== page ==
Seven Questions To Ask Yourself Before Starting A Business


Many people have ideas that could be great but they fail to take action. Entrepreneurs arise when they fix the gap between a problem and a solution. Business owners make things happen.

People start businesses every day. Life is full of opportunities, and pursuing the American Dream of business ownership is one of them. But ask yourself—do you personally have what it takes to run a business?

“When you start a business, your head, heart and gut need to be in it,” said Diane Emo, author and former small-business owner, now with Coverall North America, Inc. “I believe a lot of people have what it takes but something holds them back.”

Despite the fear factor, people are doing it. According to the May 2014 Wells Fargo/Gallup Small Business Index, 84 percent of small-business owners said they would do it over again. Key reasons included independence, pride and flexibility. Key challenges were finding customers, managing cash flow, and financing.

Do you have what it takes to start a business? Ask yourself seven serious questions.

  1. Are my dreams bigger than my fears?

Many people have ideas that could be great but they fail to take action. Entrepreneurs arise when they fix the gap between a problem and a solution—even if the rest of us could not see the need…Facebook, Google and Spanx. Taking no action is safe and familiar. Taking action and starting a business is risky and unknown. Business owners make things happen. “Let your dreams be bigger than your fears, and your actions louder than your words.”

  1. Am I a perfectionist?

When you’re running a business, perfect rarely happens. You will have to take actions and make decisions without knowing all the facts—always moving forward and being smart. No one has a crystal ball. Overanalyzing can result in perpetual dreaming.

  1. Do I expect pay for every hour worked?

Employees look at money as pay for hours worked. Business owners view money as profit. They see their business as an investment, not a job. For example, if an employee makes $20 an hour and works eight hours, that’s $160, right? But what if you own a restaurant? Your profit depends on how many people you served, what they ordered, labor, advertising, overhead. Business owners look at eight hours as opportunity to create profit.

  1. Do I need steady cash flow?

While many of us like to believe we are risk takers, be honest with yourself about your tolerance for erratic income. When cash flow is steady, you can count on revenue coming in and expenses paid out. But when your business has negative cash flow, the financial and emotional stress can shut you down. Run through “what if” scenarios and create a realistic business plan that matches your skill set, risk profile and personal life. What if your cash doesn’t cover your expenses? What if you aren’t able to find customers as quickly as you thought? What if customers don’t pay on time? Plan your safety net now.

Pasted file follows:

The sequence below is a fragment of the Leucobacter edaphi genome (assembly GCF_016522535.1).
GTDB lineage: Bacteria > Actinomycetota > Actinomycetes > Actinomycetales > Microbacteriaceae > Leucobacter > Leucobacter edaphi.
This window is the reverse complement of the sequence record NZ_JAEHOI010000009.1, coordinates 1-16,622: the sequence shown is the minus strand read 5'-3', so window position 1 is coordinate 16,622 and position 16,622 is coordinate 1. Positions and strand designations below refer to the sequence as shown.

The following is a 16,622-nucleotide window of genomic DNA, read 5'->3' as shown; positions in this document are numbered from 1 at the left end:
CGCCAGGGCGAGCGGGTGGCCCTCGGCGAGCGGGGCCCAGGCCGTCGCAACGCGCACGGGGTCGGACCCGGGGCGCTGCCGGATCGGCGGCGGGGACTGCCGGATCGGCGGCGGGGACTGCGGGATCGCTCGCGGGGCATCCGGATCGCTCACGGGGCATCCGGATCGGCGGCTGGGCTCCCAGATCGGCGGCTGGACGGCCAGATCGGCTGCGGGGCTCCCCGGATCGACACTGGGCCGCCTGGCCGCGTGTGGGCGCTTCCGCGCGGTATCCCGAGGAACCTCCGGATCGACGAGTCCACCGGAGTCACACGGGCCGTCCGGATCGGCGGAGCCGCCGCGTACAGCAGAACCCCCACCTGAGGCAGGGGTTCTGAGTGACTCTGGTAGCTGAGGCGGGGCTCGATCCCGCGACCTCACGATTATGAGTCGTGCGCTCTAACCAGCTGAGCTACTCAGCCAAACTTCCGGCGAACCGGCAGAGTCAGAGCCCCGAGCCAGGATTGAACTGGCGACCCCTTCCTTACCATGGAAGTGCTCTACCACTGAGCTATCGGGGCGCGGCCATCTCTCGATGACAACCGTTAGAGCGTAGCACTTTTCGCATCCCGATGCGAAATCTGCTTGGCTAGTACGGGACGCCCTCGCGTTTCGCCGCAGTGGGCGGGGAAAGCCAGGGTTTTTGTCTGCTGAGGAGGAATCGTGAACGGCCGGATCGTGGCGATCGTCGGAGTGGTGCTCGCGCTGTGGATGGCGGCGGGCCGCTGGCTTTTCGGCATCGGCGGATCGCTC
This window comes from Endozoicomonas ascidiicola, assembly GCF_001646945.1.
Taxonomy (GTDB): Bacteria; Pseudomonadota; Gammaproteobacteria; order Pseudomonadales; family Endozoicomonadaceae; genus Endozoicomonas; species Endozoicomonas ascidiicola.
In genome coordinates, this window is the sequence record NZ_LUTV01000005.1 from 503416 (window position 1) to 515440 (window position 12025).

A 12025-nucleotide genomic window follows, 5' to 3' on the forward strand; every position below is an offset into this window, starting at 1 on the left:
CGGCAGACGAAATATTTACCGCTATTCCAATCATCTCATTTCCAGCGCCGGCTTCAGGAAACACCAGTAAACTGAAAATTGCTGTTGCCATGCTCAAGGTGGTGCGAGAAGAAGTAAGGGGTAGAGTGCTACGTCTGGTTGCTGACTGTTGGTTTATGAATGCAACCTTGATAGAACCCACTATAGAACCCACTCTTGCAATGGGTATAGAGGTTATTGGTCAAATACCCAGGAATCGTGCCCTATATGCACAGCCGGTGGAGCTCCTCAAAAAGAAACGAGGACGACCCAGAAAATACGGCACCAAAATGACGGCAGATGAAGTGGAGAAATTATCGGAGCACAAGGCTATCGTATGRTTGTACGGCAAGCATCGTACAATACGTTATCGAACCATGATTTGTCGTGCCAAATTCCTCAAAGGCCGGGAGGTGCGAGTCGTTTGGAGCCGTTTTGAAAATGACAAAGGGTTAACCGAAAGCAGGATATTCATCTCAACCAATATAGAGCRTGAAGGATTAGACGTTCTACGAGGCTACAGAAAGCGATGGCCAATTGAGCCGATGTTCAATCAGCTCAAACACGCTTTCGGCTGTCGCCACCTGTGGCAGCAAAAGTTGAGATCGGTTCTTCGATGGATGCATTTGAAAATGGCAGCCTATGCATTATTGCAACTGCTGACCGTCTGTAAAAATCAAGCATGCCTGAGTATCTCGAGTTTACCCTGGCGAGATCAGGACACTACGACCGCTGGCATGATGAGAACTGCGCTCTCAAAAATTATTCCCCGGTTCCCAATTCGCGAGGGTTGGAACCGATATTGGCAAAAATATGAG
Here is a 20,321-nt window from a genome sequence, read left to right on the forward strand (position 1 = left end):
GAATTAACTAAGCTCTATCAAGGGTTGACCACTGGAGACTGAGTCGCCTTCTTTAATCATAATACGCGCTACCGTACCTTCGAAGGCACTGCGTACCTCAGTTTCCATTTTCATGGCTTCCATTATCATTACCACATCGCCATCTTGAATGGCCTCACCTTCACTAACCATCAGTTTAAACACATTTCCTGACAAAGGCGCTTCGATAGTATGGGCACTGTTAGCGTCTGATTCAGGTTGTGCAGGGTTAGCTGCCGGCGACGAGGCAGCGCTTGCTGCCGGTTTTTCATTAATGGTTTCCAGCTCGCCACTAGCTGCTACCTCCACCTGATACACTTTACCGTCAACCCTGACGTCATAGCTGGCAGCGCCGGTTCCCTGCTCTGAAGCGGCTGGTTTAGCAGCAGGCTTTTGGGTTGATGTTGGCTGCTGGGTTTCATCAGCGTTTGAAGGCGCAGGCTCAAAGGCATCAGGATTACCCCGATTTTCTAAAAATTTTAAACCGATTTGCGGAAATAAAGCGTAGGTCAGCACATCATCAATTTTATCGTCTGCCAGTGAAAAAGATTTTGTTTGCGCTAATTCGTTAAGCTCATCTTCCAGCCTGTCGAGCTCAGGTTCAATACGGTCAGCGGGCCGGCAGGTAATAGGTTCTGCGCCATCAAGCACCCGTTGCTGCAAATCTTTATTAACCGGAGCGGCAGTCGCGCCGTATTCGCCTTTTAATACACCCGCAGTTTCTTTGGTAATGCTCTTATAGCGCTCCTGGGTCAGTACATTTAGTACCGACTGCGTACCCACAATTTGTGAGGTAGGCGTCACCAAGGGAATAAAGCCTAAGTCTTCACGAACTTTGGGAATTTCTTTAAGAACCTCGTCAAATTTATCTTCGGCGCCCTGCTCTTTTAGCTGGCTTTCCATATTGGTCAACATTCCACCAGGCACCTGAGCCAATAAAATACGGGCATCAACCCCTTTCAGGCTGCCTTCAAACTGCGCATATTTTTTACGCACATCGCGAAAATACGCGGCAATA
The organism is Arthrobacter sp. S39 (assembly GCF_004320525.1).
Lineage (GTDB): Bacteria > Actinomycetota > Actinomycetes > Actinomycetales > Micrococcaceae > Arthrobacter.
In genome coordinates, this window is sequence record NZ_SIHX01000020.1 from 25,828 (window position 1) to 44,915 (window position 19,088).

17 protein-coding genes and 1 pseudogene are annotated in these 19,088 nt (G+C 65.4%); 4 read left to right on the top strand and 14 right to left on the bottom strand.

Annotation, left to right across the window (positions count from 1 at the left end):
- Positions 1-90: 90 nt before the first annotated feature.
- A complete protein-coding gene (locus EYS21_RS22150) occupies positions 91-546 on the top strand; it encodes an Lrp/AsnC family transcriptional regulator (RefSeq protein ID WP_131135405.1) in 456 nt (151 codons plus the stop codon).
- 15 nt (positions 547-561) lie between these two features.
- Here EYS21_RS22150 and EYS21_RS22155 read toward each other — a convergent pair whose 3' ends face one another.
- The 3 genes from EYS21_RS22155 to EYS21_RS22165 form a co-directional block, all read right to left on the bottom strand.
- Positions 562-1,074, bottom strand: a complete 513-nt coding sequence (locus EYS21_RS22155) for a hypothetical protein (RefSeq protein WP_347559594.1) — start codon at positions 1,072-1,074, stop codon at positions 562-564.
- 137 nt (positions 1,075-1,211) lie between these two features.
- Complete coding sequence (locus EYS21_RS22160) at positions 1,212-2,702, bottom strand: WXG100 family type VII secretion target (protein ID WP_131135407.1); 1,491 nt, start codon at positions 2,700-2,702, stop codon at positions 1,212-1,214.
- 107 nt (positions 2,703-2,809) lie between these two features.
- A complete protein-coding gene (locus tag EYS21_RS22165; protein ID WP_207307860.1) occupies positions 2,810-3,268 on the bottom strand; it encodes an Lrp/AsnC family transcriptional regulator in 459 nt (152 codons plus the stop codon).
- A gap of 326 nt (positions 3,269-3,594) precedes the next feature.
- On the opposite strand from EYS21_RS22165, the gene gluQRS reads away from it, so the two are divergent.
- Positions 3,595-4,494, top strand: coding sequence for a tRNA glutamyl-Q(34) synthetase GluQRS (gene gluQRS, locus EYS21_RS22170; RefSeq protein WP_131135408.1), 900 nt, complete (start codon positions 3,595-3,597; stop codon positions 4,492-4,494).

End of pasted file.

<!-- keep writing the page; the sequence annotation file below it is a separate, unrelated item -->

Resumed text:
1. Can I sell?

Do you like to sell? A lot of people say no. They may have a negative perception of people who sell for a living, or are afraid of rejection. When you’re proud of your business, you will want to tell everyone about it. Selling is about building relationships and delivering what you promise. If you don’t sell, you don’t grow.

  1. Do I take criticism personally?

It’s human nature to protect our ego. So when your customer calls to complain, there are things you might want to say (use your imagination), but only if you plan to lose a customer. If criticism kills you emotionally, then you’ll need to think seriously about how you will react to customers. Pointing fingers at others and playing the blame game won’t work. You know what they say about pointing a finger at someone else? There are three fingers pointing right back at you. As a business owner, change your mind-set from “He’s wrong and I don’t need to take this from him” to “This is a business problem that I need to solve.” It’s not personal, it’s business.

  1. Am I willing to give up my free time?

When you’re the boss you have a lot of flexibility, but the responsibilities and financial importance of success are greater. As a business owner you will need to make sacrifices and work hard to maintain personal relationships, a healthy lifestyle and a reasonable balance between work demands and real life. Become an expert at quick prioritization, decision making and delegation. Always focus on what’s most important.

Since 1985, Coverall has helped more than 8,000 people become independent franchised business owners. To learn more, visit

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